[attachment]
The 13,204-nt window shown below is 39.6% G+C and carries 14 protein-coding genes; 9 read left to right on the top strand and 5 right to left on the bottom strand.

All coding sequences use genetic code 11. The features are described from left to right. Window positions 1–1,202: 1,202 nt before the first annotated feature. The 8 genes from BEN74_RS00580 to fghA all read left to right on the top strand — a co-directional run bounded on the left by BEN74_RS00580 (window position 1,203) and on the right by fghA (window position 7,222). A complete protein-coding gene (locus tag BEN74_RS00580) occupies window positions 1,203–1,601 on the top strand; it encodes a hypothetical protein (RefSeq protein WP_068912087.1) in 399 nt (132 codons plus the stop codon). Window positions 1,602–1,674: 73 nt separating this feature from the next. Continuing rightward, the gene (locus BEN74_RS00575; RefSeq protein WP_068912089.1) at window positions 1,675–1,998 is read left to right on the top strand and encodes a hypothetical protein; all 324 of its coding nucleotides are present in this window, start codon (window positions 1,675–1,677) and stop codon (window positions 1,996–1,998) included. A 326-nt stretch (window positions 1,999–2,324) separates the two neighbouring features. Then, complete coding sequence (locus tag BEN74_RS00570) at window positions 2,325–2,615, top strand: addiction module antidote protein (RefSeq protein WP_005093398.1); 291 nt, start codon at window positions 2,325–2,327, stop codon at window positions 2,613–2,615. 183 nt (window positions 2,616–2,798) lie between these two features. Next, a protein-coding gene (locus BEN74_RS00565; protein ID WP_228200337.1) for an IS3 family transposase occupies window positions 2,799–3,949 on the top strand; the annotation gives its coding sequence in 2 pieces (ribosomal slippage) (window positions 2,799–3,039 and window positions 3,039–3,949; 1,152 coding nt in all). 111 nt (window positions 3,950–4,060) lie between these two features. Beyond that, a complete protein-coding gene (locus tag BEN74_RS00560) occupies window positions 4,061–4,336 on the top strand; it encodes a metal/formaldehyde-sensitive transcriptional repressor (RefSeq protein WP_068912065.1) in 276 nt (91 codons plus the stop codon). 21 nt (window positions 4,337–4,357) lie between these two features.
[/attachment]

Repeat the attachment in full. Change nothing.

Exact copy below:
The 13,204-nt window shown below is 39.6% G+C and carries 14 protein-coding genes; 9 read left to right on the top strand and 5 right to left on the bottom strand.

All coding sequences use genetic code 11. The features are described from left to right. Window positions 1–1,202: 1,202 nt before the first annotated feature. The 8 genes from BEN74_RS00580 to fghA all read left to right on the top strand — a co-directional run bounded on the left by BEN74_RS00580 (window position 1,203) and on the right by fghA (window position 7,222). A complete protein-coding gene (locus tag BEN74_RS00580) occupies window positions 1,203–1,601 on the top strand; it encodes a hypothetical protein (RefSeq protein WP_068912087.1) in 399 nt (132 codons plus the stop codon). Window positions 1,602–1,674: 73 nt separating this feature from the next. Continuing rightward, the gene (locus BEN74_RS00575; RefSeq protein WP_068912089.1) at window positions 1,675–1,998 is read left to right on the top strand and encodes a hypothetical protein; all 324 of its coding nucleotides are present in this window, start codon (window positions 1,675–1,677) and stop codon (window positions 1,996–1,998) included. A 326-nt stretch (window positions 1,999–2,324) separates the two neighbouring features. Then, complete coding sequence (locus tag BEN74_RS00570) at window positions 2,325–2,615, top strand: addiction module antidote protein (RefSeq protein WP_005093398.1); 291 nt, start codon at window positions 2,325–2,327, stop codon at window positions 2,613–2,615. 183 nt (window positions 2,616–2,798) lie between these two features. Next, a protein-coding gene (locus BEN74_RS00565; protein ID WP_228200337.1) for an IS3 family transposase occupies window positions 2,799–3,949 on the top strand; the annotation gives its coding sequence in 2 pieces (ribosomal slippage) (window positions 2,799–3,039 and window positions 3,039–3,949; 1,152 coding nt in all). 111 nt (window positions 3,950–4,060) lie between these two features. Beyond that, a complete protein-coding gene (locus tag BEN74_RS00560) occupies window positions 4,061–4,336 on the top strand; it encodes a metal/formaldehyde-sensitive transcriptional repressor (RefSeq protein WP_068912065.1) in 276 nt (91 codons plus the stop codon). 21 nt (window positions 4,337–4,357) lie between these two features.